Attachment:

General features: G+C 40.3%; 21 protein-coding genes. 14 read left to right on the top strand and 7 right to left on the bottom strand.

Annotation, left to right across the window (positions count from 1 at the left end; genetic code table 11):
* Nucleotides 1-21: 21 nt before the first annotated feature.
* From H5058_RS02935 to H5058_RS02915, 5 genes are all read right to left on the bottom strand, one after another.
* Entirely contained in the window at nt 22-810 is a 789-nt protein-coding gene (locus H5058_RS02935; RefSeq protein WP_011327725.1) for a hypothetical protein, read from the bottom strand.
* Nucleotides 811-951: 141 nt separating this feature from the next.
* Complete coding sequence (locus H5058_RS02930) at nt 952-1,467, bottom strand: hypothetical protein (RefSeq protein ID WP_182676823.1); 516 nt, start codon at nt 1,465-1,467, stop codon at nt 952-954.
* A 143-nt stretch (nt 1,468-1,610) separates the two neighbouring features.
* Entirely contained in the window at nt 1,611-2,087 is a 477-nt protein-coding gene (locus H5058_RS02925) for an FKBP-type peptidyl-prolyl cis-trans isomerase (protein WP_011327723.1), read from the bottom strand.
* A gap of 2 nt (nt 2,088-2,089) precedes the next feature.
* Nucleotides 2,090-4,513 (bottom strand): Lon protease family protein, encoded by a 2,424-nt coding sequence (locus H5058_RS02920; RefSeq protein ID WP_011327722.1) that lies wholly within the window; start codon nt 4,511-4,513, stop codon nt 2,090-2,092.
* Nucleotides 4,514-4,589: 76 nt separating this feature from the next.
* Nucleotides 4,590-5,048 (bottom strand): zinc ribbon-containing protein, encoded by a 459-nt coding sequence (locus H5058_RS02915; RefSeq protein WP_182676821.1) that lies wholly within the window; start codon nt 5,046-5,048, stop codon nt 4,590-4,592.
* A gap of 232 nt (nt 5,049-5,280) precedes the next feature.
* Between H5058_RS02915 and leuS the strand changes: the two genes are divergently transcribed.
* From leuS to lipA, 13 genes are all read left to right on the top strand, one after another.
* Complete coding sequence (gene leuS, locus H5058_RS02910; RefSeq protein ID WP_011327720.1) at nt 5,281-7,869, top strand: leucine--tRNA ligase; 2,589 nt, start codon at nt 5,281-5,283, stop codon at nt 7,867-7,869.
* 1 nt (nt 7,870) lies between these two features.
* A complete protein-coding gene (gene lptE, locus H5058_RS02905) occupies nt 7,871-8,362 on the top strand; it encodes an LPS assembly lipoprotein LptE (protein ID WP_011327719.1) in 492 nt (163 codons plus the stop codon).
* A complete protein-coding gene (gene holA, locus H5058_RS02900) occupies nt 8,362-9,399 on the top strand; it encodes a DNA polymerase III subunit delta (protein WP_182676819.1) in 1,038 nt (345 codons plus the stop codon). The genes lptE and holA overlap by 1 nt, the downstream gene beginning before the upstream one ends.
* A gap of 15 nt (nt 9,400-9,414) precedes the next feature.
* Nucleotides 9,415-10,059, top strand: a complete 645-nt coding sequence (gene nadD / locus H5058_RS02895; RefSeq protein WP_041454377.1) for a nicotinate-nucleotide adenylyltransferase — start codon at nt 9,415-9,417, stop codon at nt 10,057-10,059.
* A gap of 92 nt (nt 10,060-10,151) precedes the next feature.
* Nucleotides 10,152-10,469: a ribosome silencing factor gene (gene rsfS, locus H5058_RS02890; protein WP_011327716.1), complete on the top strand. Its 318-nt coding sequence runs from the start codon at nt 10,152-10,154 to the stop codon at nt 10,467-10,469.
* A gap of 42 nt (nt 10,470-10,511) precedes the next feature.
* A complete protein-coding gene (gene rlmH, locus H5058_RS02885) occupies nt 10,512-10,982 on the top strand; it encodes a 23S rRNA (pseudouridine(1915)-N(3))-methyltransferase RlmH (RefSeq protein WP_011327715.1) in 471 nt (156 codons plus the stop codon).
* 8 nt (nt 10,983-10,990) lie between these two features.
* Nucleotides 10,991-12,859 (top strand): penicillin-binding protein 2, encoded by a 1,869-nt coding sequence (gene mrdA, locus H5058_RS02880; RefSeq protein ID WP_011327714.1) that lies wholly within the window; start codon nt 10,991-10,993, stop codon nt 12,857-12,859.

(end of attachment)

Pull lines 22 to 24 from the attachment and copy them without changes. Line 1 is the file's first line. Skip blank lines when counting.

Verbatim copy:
* Nucleotides 9,415-10,059, top strand: a complete 645-nt coding sequence (gene nadD / locus H5058_RS02895; RefSeq protein WP_041454377.1) for a nicotinate-nucleotide adenylyltransferase — start codon at nt 9,415-9,417, stop codon at nt 10,057-10,059.
* A gap of 92 nt (nt 10,060-10,151) precedes the next feature.
* Nucleotides 10,152-10,469: a ribosome silencing factor gene (gene rsfS, locus H5058_RS02890; protein WP_011327716.1), complete on the top strand. Its 318-nt coding sequence runs from the start codon at nt 10,152-10,154 to the stop codon at nt 10,467-10,469.